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Locals filling forest with natural art

Hopkins Demonstration Forest, 16750 S. Brockway Road, Oregon City, will host its first-ever Forest of Arts event from 10 a.m. to 5 p.m. Saturday, Oct. 12, and 10 a.m. to 3 p.m Sunday, Oct. 13.

by: PHOTO COURTESY: MONICA KOMPERDA - Stoneman art created by Tim Delano, community forestry educator at Hopkins Demonstration Forest, is made of rocks, a stick and lichen found beside the road. Other people are stacking and organizing rocks here in various ways in preparation for the Oregon City event, and beyond, as 'guerrilla art.'Sponsored by Clackamas Federal Credit Union, this free event is a collaboration with the Three Rivers Artist Guild — featuring several components, including an indoor juried art show and sale, outdoor demonstrations of forest-related art forms, installations made from natural materials, and hands-on activities for attendees of all ages.

by: PHOTO COURTESY: MONICA KOMPERDA - About 200 pieces of art painted on wood slices by Three Rivers Artist Guild members will be scattered in Hopkins Demonstration Forest for Forest of Arts participants to find. A hands-on art station also will provide participants the chance to paint their own wood slice to take home.“We are excited to be part of this arts festival and look forward to seeing the passion of local artists on display,” said Luke McMurray, credit union marketing manager. “This event brings the beauty of nature and our local communities together in a special way.”

Art for the event can take many forms, ranging from painting and sculpture to wood-turning/carving and basketry. Artists are encouraged to use logging, slash or native vegetation in some of their works. They will be instructed when and where to harvest those materials responsibly at Hopkins.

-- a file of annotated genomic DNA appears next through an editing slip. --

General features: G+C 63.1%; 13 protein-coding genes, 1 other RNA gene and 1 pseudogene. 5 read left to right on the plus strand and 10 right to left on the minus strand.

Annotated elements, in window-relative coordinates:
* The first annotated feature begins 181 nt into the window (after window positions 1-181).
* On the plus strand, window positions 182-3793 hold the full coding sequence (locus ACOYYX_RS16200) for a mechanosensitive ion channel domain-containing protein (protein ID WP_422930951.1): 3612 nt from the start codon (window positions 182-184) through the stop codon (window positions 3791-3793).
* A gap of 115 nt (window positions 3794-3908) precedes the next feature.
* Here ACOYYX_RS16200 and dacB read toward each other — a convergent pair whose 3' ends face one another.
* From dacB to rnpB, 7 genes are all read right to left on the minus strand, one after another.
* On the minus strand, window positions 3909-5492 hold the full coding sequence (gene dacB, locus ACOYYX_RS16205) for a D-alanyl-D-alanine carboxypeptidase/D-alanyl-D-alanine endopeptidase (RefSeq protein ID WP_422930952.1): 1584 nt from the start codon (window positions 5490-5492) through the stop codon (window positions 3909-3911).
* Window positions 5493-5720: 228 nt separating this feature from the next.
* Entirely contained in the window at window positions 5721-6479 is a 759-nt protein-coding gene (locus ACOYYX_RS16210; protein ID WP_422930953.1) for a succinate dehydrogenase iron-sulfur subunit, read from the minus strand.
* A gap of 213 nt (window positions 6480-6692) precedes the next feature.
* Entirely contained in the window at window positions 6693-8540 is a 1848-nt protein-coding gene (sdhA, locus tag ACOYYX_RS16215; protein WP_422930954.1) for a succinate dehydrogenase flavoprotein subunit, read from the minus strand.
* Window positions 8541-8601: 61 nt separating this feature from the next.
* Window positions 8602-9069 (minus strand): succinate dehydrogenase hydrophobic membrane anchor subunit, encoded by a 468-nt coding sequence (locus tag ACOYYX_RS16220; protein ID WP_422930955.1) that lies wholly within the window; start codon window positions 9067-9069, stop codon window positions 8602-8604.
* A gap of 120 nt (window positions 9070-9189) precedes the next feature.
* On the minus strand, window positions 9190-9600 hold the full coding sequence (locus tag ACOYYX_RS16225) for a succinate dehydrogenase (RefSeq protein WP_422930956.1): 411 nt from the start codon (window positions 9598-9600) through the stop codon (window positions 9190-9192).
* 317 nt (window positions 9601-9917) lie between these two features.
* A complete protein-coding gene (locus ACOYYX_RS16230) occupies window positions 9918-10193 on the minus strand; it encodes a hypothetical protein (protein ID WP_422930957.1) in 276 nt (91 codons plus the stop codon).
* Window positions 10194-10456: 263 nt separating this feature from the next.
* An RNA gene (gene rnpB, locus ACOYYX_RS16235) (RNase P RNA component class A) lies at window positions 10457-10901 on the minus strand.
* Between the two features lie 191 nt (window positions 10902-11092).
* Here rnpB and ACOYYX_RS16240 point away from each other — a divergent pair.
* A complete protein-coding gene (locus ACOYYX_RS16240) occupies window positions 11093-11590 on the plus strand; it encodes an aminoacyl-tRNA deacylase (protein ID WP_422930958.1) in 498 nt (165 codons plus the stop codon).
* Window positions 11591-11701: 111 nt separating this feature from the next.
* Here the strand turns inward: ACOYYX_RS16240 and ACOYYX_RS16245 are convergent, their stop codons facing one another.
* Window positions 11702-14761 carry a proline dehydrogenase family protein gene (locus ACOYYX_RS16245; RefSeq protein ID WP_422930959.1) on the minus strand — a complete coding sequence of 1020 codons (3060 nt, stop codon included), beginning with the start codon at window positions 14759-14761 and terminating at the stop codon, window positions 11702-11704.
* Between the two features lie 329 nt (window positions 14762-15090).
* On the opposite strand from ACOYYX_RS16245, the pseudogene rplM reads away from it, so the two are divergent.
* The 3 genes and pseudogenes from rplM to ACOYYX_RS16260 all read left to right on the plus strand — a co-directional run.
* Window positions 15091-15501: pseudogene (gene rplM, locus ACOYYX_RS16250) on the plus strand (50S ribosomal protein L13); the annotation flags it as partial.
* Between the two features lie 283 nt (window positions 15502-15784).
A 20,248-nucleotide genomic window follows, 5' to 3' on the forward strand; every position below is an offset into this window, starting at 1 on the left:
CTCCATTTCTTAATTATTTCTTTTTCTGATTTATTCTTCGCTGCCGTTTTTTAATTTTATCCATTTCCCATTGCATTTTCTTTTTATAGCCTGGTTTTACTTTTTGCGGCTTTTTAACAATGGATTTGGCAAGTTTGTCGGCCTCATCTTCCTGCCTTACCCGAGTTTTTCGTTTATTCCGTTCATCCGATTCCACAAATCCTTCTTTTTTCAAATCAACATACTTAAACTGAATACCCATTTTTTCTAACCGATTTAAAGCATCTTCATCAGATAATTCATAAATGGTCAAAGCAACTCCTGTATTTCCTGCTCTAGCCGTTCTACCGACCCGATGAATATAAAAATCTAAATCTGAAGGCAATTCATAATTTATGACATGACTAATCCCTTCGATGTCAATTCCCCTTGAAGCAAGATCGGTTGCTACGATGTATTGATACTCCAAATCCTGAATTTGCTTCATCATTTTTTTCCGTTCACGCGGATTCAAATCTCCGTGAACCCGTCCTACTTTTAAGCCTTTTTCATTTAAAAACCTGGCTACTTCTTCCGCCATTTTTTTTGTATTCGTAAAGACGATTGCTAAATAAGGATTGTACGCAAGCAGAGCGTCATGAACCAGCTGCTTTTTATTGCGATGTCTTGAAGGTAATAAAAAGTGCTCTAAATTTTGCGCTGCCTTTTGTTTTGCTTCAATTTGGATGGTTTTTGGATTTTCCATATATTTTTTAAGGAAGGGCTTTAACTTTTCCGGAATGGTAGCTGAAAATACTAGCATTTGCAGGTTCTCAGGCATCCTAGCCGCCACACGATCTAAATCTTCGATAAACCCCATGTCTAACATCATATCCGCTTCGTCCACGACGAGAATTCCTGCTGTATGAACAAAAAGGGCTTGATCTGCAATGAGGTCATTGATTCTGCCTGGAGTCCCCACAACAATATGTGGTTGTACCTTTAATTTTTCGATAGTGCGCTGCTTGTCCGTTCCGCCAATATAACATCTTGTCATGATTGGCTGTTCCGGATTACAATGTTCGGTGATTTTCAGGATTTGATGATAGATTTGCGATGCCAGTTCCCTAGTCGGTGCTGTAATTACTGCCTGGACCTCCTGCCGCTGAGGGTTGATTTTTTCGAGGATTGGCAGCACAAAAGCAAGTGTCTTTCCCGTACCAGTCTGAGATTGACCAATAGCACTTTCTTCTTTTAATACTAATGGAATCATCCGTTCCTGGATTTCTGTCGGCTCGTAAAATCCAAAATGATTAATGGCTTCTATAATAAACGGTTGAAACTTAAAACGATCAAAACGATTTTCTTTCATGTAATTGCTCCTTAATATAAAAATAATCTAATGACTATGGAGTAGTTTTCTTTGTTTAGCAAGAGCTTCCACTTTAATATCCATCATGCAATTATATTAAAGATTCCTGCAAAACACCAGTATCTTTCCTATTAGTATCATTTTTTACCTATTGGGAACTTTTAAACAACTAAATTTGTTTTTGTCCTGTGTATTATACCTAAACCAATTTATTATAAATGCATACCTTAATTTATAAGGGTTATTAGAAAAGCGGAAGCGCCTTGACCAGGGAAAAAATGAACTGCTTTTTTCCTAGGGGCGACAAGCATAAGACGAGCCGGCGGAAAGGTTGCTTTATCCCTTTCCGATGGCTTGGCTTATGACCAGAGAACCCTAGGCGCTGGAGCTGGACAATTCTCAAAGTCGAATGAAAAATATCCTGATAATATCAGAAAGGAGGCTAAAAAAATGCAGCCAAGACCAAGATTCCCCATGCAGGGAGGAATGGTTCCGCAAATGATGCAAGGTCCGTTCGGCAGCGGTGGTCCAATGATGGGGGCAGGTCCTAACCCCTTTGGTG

The Three Rivers Artist Guild has about 100 members in Clackamas County and scattered throughout the metro area. Guild member Lynda Orzen, an Oregon City resident, is helping with the event planning. She noted that artists are being recruited through the guild newsletter and Clackamas County Arts Alliance.

“My hope is that event attendees will grasp a better understanding of what sustainable forestry can be, and what we have in our backyard,” she said.

Founded more than two decades ago, Hopkins is a 140-acre nonprofit woodland where hundreds of schoolchildren spend a few hours or a few days each year to learn about native plants and trees, wildlife, soils and more. Tree farmers visit to examine test plots in sustainable forestry. Some of the adult visitors are from foreign nations who stop during their U.S. tours.

“This event is an opportunity for the public to enjoy the beauty and uniqueness that are encompassed right in the local community — spurring both learning and fun from nature itself,” said Mike Bondi, Hopkins board chairman.

There will be space in Forest Hall at Hopkins for a dozen artist booths to show and sell works. Additional artisans or crafters will set up in the forest’s equipment shop, while other artists and installations may be found scattered about the forest.



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